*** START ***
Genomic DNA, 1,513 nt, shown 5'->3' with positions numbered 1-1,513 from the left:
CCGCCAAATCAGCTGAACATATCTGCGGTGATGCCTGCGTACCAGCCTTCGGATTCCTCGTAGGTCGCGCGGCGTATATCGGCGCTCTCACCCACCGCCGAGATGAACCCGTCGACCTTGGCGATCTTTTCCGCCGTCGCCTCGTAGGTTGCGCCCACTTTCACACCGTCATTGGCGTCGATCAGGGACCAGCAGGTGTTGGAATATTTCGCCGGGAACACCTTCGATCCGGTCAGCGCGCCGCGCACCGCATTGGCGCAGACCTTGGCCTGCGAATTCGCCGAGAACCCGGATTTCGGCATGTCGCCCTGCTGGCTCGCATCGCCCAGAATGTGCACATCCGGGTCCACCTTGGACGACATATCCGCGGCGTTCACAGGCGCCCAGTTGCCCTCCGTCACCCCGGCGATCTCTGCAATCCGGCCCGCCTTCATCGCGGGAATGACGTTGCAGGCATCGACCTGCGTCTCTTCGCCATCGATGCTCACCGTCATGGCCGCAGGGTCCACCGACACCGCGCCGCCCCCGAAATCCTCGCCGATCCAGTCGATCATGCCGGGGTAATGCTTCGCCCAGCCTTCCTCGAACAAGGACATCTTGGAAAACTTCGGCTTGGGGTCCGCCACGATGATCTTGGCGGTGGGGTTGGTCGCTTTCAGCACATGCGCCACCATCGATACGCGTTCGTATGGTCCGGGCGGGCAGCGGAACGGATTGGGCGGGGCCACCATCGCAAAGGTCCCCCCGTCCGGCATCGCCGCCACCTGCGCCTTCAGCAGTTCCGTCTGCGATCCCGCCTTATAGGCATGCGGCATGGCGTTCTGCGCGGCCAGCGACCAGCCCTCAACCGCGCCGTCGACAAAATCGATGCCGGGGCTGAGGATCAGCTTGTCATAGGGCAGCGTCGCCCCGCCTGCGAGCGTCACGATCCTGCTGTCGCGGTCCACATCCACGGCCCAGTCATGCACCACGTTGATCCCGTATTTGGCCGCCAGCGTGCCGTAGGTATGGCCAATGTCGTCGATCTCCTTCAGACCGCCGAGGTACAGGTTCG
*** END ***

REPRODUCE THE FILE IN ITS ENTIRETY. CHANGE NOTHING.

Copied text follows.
Genomic DNA, 1,513 nt, shown 5'->3' with positions numbered 1-1,513 from the left:
CCGCCAAATCAGCTGAACATATCTGCGGTGATGCCTGCGTACCAGCCTTCGGATTCCTCGTAGGTCGCGCGGCGTATATCGGCGCTCTCACCCACCGCCGAGATGAACCCGTCGACCTTGGCGATCTTTTCCGCCGTCGCCTCGTAGGTTGCGCCCACTTTCACACCGTCATTGGCGTCGATCAGGGACCAGCAGGTGTTGGAATATTTCGCCGGGAACACCTTCGATCCGGTCAGCGCGCCGCGCACCGCATTGGCGCAGACCTTGGCCTGCGAATTCGCCGAGAACCCGGATTTCGGCATGTCGCCCTGCTGGCTCGCATCGCCCAGAATGTGCACATCCGGGTCCACCTTGGACGACATATCCGCGGCGTTCACAGGCGCCCAGTTGCCCTCCGTCACCCCGGCGATCTCTGCAATCCGGCCCGCCTTCATCGCGGGAATGACGTTGCAGGCATCGACCTGCGTCTCTTCGCCATCGATGCTCACCGTCATGGCCGCAGGGTCCACCGACACCGCGCCGCCCCCGAAATCCTCGCCGATCCAGTCGATCATGCCGGGGTAATGCTTCGCCCAGCCTTCCTCGAACAAGGACATCTTGGAAAACTTCGGCTTGGGGTCCGCCACGATGATCTTGGCGGTGGGGTTGGTCGCTTTCAGCACATGCGCCACCATCGATACGCGTTCGTATGGTCCGGGCGGGCAGCGGAACGGATTGGGCGGGGCCACCATCGCAAAGGTCCCCCCGTCCGGCATCGCCGCCACCTGCGCCTTCAGCAGTTCCGTCTGCGATCCCGCCTTATAGGCATGCGGCATGGCGTTCTGCGCGGCCAGCGACCAGCCCTCAACCGCGCCGTCGACAAAATCGATGCCGGGGCTGAGGATCAGCTTGTCATAGGGCAGCGTCGCCCCGCCTGCGAGCGTCACGATCCTGCTGTCGCGGTCCACATCCACGGCCCAGTCATGCACCACGTTGATCCCGTATTTGGCCGCCAGCGTGCCGTAGGTATGGCCAATGTCGTCGATCTCCTTCAGACCGCCGAGGTACAGGTTCG